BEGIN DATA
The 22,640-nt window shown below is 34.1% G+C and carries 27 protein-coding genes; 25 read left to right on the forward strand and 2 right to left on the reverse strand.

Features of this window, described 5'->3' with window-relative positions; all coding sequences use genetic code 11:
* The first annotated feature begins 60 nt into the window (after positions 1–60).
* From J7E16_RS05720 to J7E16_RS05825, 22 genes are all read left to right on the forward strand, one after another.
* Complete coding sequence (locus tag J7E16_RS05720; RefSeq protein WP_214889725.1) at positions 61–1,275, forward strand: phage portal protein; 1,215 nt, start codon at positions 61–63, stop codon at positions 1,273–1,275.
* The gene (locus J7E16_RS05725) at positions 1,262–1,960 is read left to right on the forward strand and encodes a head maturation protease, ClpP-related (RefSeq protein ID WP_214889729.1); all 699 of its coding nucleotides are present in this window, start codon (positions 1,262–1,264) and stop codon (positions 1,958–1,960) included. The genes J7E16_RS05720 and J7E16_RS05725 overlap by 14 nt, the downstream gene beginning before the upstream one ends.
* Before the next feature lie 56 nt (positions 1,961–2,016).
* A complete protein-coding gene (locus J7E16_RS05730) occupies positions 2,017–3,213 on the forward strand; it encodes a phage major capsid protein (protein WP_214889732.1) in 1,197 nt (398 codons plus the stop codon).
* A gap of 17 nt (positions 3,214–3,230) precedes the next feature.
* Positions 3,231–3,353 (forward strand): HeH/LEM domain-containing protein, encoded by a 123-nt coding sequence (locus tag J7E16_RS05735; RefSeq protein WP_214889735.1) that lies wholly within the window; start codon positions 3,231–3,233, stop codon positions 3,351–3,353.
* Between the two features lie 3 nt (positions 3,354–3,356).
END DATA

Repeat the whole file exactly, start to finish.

The 22,640-nt window shown below is 34.1% G+C and carries 27 protein-coding genes; 25 read left to right on the forward strand and 2 right to left on the reverse strand.

Features of this window, described 5'->3' with window-relative positions; all coding sequences use genetic code 11:
* The first annotated feature begins 60 nt into the window (after positions 1–60).
* From J7E16_RS05720 to J7E16_RS05825, 22 genes are all read left to right on the forward strand, one after another.
* Complete coding sequence (locus tag J7E16_RS05720; RefSeq protein WP_214889725.1) at positions 61–1,275, forward strand: phage portal protein; 1,215 nt, start codon at positions 61–63, stop codon at positions 1,273–1,275.
* The gene (locus J7E16_RS05725) at positions 1,262–1,960 is read left to right on the forward strand and encodes a head maturation protease, ClpP-related (RefSeq protein ID WP_214889729.1); all 699 of its coding nucleotides are present in this window, start codon (positions 1,262–1,264) and stop codon (positions 1,958–1,960) included. The genes J7E16_RS05720 and J7E16_RS05725 overlap by 14 nt, the downstream gene beginning before the upstream one ends.
* Before the next feature lie 56 nt (positions 1,961–2,016).
* A complete protein-coding gene (locus J7E16_RS05730) occupies positions 2,017–3,213 on the forward strand; it encodes a phage major capsid protein (protein WP_214889732.1) in 1,197 nt (398 codons plus the stop codon).
* A gap of 17 nt (positions 3,214–3,230) precedes the next feature.
* Positions 3,231–3,353 (forward strand): HeH/LEM domain-containing protein, encoded by a 123-nt coding sequence (locus tag J7E16_RS05735; RefSeq protein WP_214889735.1) that lies wholly within the window; start codon positions 3,231–3,233, stop codon positions 3,351–3,353.
* Between the two features lie 3 nt (positions 3,354–3,356).